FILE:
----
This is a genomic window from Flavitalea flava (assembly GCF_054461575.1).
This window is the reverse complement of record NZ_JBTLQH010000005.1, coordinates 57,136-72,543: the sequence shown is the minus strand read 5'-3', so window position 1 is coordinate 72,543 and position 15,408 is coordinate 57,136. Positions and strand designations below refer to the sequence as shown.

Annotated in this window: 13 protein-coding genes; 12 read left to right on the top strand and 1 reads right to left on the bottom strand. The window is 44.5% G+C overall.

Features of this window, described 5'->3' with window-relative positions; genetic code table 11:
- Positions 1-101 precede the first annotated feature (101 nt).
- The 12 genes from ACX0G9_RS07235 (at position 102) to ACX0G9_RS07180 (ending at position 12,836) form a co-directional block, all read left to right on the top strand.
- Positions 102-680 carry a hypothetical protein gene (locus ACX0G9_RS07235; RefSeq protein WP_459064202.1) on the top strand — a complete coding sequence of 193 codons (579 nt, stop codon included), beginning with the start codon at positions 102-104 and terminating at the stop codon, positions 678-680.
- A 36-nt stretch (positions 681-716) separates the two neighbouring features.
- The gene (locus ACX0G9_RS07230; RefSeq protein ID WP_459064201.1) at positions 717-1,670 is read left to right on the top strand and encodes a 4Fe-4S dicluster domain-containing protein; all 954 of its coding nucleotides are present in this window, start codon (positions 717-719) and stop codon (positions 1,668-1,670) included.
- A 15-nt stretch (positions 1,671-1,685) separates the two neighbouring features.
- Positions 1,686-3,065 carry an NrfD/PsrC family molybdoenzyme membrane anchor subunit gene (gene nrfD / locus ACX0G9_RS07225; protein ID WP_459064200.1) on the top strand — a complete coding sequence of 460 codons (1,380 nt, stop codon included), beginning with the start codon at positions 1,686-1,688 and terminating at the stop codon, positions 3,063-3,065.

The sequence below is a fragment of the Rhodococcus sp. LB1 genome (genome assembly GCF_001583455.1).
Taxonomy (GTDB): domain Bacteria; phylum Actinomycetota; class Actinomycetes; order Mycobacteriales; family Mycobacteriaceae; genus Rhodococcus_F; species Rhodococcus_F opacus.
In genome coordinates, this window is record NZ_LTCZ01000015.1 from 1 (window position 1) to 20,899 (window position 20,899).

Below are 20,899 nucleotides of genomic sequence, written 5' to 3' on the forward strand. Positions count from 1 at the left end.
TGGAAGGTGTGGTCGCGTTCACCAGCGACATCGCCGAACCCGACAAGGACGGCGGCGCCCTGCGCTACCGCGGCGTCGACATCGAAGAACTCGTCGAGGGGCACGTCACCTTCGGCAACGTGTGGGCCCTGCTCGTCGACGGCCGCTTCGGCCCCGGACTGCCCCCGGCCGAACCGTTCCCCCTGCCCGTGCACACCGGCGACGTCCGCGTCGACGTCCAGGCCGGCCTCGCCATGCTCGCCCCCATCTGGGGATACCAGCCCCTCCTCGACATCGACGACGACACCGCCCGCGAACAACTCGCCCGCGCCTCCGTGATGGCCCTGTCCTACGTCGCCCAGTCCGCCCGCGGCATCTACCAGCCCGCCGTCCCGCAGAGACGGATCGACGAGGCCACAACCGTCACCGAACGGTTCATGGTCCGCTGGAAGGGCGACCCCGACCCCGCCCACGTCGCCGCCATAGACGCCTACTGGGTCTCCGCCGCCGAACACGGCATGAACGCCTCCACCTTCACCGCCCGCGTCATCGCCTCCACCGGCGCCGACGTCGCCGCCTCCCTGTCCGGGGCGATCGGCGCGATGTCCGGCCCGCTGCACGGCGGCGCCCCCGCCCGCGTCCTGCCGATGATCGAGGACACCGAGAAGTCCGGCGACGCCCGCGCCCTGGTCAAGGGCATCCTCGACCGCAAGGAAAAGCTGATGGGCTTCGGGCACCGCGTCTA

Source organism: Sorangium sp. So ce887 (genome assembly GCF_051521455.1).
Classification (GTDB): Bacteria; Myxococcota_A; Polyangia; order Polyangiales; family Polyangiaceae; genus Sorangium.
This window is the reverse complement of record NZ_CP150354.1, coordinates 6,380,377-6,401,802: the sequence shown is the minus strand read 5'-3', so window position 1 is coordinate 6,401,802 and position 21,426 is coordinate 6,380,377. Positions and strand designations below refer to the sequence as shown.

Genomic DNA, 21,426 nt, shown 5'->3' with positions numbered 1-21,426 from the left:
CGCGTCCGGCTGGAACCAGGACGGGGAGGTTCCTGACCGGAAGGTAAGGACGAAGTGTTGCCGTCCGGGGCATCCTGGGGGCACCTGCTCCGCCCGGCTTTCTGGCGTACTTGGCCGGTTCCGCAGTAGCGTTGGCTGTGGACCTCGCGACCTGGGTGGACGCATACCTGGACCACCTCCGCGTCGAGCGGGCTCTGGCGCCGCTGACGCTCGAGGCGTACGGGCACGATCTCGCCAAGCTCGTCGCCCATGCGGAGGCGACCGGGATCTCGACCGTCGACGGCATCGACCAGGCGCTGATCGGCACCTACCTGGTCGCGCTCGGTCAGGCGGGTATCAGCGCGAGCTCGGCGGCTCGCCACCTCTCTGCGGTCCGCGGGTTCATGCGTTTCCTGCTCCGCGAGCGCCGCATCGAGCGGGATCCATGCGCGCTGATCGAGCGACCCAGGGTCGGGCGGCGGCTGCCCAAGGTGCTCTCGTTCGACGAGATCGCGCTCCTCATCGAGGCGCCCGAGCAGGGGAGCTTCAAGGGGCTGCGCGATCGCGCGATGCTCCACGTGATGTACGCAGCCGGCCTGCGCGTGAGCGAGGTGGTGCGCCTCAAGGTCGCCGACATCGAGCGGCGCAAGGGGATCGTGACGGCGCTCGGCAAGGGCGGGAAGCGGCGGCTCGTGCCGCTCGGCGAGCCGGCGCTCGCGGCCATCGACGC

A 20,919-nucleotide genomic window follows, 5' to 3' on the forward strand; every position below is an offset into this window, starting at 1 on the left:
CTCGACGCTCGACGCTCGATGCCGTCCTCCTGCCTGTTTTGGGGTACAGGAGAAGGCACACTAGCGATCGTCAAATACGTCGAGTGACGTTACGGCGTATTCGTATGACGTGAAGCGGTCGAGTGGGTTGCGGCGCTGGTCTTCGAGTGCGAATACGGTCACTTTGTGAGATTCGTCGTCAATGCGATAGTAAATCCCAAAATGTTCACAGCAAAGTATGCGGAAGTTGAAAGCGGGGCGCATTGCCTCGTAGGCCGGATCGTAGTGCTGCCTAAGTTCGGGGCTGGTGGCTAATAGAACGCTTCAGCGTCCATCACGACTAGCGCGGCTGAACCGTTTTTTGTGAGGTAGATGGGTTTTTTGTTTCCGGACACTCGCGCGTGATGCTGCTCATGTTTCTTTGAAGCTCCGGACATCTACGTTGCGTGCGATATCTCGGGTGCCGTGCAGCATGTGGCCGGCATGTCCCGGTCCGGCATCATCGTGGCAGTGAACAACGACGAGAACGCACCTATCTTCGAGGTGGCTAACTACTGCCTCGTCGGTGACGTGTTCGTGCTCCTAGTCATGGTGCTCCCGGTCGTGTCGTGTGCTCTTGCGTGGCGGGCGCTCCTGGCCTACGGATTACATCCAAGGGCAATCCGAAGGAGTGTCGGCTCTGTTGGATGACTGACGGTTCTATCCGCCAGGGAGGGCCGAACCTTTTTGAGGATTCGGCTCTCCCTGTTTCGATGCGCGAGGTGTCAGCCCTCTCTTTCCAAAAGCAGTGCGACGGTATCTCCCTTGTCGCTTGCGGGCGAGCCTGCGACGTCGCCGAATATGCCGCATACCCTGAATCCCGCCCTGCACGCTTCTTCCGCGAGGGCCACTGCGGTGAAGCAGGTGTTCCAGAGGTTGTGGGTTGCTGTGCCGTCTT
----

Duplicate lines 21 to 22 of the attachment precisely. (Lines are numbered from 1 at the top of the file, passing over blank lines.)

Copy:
CGCGTCCGGCTGGAACCAGGACGGGGAGGTTCCTGACCGGAAGGTAAGGACGAAGTGTTGCCGTCCGGGGCATCCTGGGGGCACCTGCTCCGCCCGGCTTTCTGGCGTACTTGGCCGGTTCCGCAGTAGCGTTGGCTGTGGACCTCGCGACCTGGGTGGACGCATACCTGGACCACCTCCGCGTCGAGCGGGCTCTGGCGCCGCTGACGCTCGAGGCGTACGGGCACGATCTCGCCAAGCTCGTCGCCCATGCGGAGGCGACCGGGATCTCGACCGTCGACGGCATCGACCAGGCGCTGATCGGCACCTACCTGGTCGCGCTCGGTCAGGCGGGTATCAGCGCGAGCTCGGCGGCTCGCCACCTCTCTGCGGTCCGCGGGTTCATGCGTTTCCTGCTCCGCGAGCGCCGCATCGAGCGGGATCCATGCGCGCTGATCGAGCGACCCAGGGTCGGGCGGCGGCTGCCCAAGGTGCTCTCGTTCGACGAGATCGCGCTCCTCATCGAGGCGCCCGAGCAGGGGAGCTTCAAGGGGCTGCGCGATCGCGCGATGCTCCACGTGATGTACGCAGCCGGCCTGCGCGTGAGCGAGGTGGTGCGCCTCAAGGTCGCCGACATCGAGCGGCGCAAGGGGATCGTGACGGCGCTCGGCAAGGGCGGGAAGCGGCGGCTCGTGCCGCTCGGCGAGCCGGCGCTCGCGGCCATCGACGC

A 20,919-nucleotide genomic window follows, 5' to 3' on the forward strand; every position below is an offset into this window, starting at 1 on the left: